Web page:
Cypresses - by Vincent van Gogh
The asylum of Saint-Remy was situated in beautiful countryside peppered with olive, almond and cypress trees and surrounded by Van Gogh's favourite wheat field. The Alpilles mountains loomed in the distance, and several miles away was the small town of Saint-Remy that boosted a primarily agricultural community. Initially, Van Gogh was allowed to paint in the asylum garden, and he painted the view of a wheat field from his window, but later he could go out into countryside when accompanied by an asylum staff member.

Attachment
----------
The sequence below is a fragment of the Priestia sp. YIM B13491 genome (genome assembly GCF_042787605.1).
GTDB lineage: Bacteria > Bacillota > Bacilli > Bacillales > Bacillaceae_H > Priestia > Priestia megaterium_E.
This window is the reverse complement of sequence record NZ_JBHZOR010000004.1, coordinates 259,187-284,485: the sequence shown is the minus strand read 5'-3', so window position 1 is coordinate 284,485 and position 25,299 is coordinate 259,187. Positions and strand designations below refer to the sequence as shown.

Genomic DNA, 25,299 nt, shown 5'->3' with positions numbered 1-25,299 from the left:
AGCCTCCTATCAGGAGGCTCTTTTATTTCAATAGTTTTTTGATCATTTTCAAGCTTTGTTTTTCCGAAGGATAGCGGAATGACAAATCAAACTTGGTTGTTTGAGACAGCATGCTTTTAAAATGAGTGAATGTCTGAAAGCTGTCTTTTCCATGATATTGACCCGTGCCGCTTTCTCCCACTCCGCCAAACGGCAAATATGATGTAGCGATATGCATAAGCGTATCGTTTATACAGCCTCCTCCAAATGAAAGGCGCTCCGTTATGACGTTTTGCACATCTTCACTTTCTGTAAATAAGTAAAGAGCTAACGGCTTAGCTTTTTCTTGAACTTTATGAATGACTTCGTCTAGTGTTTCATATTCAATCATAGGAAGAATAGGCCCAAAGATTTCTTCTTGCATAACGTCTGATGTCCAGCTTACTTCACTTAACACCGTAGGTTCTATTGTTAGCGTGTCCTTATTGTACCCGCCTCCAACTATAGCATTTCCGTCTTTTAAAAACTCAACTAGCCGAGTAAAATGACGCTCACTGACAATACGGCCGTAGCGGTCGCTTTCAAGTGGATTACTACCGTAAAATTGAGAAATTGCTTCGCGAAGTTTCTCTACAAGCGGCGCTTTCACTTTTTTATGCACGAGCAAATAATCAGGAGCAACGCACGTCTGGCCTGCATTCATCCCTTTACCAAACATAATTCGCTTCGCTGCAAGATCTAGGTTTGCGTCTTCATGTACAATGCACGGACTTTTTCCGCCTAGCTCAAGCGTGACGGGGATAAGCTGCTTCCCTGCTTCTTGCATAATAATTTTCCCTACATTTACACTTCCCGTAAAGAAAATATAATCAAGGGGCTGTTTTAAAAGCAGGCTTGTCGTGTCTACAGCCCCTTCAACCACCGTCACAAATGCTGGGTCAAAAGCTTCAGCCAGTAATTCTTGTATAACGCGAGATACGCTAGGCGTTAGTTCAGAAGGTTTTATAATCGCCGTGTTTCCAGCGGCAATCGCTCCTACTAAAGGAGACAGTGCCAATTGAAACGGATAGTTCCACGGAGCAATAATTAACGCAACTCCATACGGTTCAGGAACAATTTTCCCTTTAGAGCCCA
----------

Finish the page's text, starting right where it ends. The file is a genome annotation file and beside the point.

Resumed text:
There is a lyrical quality to this painting that does not reflect the artist's troubled frame of mind. His palette is bright and though strong, is less intense and strident than many of his works done at around this time. His experiments with stylization are evident, and this quality of decorative pattern manifested through his brushstrokes was one that was very evident in these paintings done at the end of his life. There is a rhythm to the brushwork that is full of short swirling strokes that are repeated through the tree, foliage and sky, and the effect is one of the great freedom